The Path Programme
Joining forces – a £1 million investment
In November 2013, the Evening Standard Dispossessed Fund, the Office for Civil Society, and The London Community Foundation joined forces on a £1million programme tackling gang involvement in London. We were able to do this thanks to an £800,000 contribution from the Office for Civil Society to the Evening Standard Dispossessed Fund and £200,000 from the Evening Standard Dispossessed Fund endowment.
Gang activity ruins the lives of too many people in London – both those directly involved and those that live in communities where activity is rife. Our programme is investing primarily in initiatives which create a safe escape route for gang-involved young people who want to break free. We are also funding some initiatives that prevent involvement in the first place, on the premise that forewarned is forearmed.
Funds have been used in two ways. Firstly, by supporting 11 charities across London with grants totalling £420,000. All of them are working with young people at risk - providing safe pathways for those wishing to exit gangs, stopping criminal and anti-social behaviour, preventing younger generations from getting involved, or building skills and aspirations for better choices.
Secondly we have launched our area based initiative ‘The Path Programme’. Through this we are seeking to build that “way out” by mobilising the resources that communities have already. The Programme aims to develop and connect the skills, expertise and hard work of the various individuals, voluntary groups and statutory agencies that want to help young gang members turn their lives around. After a pilot in Lambeth, we have extended the programme to include Camden and Brent.
The Path Programme approach
A multi-agency need
Someone who wants to get out of a gang will typically have multiple, social, educational, emotional and medical needs; it’s hard for them to escape on their own.
There are individuals and organisations working hard across London boroughs to provide the necessary support and guidance. But it’s often too difficult for gang members to access this help. Currently, they would have to deal with a variety of agencies – from housing, school or the police to health agencies and children’s services.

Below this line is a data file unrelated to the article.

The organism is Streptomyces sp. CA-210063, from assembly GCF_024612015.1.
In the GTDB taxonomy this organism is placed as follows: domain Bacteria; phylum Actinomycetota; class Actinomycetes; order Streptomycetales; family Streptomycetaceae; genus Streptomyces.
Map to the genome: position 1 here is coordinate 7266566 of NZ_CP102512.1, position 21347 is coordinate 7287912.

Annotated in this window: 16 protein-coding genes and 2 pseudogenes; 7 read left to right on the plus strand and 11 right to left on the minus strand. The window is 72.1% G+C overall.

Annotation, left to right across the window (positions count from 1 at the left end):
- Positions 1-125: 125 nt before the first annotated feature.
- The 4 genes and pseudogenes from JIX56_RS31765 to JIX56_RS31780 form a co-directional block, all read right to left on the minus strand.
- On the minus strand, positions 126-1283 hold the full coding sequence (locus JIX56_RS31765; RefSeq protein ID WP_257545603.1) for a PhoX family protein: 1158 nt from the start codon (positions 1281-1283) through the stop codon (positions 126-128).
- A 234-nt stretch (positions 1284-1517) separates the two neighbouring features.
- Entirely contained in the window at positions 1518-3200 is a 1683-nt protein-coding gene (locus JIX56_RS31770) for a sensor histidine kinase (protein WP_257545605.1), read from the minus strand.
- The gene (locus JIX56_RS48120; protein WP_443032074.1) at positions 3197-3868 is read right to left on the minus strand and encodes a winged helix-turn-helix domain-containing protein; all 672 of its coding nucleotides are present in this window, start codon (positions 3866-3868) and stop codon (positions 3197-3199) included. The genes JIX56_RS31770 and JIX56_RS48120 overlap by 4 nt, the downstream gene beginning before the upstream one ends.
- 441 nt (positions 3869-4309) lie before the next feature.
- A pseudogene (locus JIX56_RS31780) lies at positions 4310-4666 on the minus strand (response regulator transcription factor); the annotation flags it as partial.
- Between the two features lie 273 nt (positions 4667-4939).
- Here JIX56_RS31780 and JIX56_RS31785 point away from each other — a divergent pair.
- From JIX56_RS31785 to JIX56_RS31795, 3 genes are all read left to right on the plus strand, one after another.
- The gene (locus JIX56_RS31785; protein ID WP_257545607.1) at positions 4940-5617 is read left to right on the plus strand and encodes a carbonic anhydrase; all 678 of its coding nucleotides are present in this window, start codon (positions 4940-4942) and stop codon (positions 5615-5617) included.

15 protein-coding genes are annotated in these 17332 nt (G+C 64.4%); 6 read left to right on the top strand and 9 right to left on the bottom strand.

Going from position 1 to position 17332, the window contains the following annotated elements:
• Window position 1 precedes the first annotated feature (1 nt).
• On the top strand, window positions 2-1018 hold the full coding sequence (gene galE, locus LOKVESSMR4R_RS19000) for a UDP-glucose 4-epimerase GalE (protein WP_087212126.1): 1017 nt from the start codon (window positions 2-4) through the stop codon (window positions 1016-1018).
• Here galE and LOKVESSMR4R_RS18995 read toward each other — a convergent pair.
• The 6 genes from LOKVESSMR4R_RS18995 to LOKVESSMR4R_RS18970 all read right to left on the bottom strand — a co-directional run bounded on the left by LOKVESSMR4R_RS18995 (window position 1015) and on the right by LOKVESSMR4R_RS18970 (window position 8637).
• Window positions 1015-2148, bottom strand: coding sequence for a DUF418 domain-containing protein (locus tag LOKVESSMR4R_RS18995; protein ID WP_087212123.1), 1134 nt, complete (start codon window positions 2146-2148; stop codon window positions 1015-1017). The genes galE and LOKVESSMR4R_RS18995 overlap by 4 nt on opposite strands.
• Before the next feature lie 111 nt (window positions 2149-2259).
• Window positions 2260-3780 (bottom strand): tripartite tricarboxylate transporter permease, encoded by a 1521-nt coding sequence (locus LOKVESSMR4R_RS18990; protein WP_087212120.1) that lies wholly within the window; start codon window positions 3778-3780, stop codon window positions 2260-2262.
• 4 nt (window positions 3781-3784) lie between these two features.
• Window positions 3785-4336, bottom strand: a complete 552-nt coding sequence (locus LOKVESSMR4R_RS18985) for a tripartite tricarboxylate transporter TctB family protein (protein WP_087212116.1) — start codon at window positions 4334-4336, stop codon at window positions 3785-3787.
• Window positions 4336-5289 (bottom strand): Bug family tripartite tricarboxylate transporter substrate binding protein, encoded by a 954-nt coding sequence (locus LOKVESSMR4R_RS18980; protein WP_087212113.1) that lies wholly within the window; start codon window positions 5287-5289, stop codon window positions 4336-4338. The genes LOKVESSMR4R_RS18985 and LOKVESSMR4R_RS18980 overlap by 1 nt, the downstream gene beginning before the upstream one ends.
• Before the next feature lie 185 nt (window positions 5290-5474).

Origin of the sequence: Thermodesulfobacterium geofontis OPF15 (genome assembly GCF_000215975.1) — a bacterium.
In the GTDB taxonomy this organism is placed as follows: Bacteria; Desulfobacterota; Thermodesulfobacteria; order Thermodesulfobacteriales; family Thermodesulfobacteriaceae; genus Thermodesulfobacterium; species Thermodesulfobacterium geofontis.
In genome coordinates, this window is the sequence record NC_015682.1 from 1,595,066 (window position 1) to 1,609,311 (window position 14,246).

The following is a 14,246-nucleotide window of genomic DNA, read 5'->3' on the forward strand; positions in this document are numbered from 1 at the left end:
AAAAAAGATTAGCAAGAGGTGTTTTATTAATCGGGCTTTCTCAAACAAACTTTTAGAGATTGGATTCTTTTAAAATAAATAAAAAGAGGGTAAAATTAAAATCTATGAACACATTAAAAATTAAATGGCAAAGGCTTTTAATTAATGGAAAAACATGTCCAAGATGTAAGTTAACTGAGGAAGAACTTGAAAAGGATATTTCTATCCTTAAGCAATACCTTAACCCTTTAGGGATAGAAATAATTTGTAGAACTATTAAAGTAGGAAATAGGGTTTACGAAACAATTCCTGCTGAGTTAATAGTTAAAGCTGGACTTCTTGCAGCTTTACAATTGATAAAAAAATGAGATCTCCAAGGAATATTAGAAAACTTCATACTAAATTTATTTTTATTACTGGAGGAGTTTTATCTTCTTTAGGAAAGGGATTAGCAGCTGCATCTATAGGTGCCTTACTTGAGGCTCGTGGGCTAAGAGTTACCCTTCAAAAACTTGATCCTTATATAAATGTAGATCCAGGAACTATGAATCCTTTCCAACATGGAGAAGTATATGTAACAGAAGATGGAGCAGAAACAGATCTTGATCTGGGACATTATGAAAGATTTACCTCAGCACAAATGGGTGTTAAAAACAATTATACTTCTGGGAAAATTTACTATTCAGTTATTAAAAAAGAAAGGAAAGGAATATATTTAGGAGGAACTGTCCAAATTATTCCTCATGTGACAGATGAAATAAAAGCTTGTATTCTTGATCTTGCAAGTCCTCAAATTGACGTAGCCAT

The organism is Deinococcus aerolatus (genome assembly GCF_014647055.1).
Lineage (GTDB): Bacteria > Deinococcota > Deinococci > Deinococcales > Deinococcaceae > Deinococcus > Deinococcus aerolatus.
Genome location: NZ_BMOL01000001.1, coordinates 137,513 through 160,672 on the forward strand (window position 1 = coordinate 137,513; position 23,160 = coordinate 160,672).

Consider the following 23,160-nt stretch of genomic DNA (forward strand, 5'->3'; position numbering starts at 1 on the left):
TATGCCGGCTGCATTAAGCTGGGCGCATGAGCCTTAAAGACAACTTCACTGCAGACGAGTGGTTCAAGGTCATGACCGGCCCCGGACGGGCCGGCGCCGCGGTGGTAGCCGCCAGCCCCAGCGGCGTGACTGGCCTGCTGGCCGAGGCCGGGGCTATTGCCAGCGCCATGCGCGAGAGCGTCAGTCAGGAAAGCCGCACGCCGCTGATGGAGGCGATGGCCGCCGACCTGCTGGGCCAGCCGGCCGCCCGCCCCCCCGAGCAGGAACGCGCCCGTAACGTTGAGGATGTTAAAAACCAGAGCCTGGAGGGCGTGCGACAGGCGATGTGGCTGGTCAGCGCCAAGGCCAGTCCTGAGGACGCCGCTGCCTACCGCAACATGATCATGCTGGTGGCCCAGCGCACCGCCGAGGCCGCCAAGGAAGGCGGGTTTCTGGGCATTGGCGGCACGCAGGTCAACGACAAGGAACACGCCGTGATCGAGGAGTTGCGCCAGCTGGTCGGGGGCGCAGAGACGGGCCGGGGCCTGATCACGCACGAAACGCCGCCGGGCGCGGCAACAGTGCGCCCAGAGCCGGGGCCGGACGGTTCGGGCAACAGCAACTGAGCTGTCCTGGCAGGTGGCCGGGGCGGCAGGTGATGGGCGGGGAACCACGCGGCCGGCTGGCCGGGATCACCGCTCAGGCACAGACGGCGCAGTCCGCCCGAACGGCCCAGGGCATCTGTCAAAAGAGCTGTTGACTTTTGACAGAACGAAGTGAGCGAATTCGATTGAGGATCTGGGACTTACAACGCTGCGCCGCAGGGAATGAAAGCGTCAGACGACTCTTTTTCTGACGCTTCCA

This multi-agency approach is essential; no one organisation can do this work alone. But often the systems of cross-referral and multi-agency intervention are not sufficiently linked together. The Path Programme aims to help by funding a local coordinator that can bring agencies together.
Making communities part of the solution
We’ve seen a number of top-down or time-limited interventions aimed at tackling gang culture over the years. Sometimes these schemes come from people who do not live with the day-to-day repercussions of gang activity. When they end, there is very little legacy or ownership of the work because it has been delivered for rather than by the community. By investing directly into communities, we are tackling the issue as it affects individuals, while also aiming to help change the communities in which these problems arise.
“Every violent life-story reflects the interaction of an individual not just with his immediate family but also with the wider local environment. What if you have grown up on one of the most deprived estates in the country with high levels of worklessness and crime levels, a major drug dealing scene and an entrenched gang culture which intimidated local residents and sometimes left young people feeling they had little option but to join a gang. Successful strategies to reduce serious youth violence must therefore focus on place as much people”.
-The Home Office Ending Gang and Youth Violence Annual Report 2013
How The Path Programme turns lives around
The Path Programme provides funding for a group of local frontline projects and facilitates collaboration between sectors so that funded projects can offer young people a more comprehensive pathway out of gangs.
Under The Path Programme, the group that has the best relationship with the gang affected young person becomes his or her “engagement organisation”. This is the trusted point of contact through which they can access help from the other individuals and agencies that provide the advice and services they need. It’s like having a buddy or a helping hand.
The trusted organisation will have a proven record of engaging successfully with individuals, and will often involve ex-gang members as mentors. The key thing is that the young person who wants to escape gang life has one main point of contact, an organisation or person they trust, who can help them achieve their goal.
Getting everyone working together
The Path Programme is what we call a “Grants Plus” initiative. It provides funding to selected groups that help young people escape gang life. It also funds a local coordinator (Safer London Foundation) to help these groups and statutory services to work more closely together.
The coordination element is an essential – and unique – aspect of The Path Programme. The coordinator will help create referral pathways, make links with statutory services and build the strength of individual front-line groups.
We chose Lambeth as the first borough to pilot the approach as there was a clear need for joined-up activity in the area and The London Community Foundation already had an £80,000 pilot in place. We recently extended the programme to include Camden and Brent. Across the three boroughs, a total of £500,000 has now been invested including grants to 13 local organisations, local coordination by Safer London Foundation and evaluation.
For more information
If you would like to support The Path Programme, or learn more about how it is helping young people escape from gang life, please contact 020 7582 5117.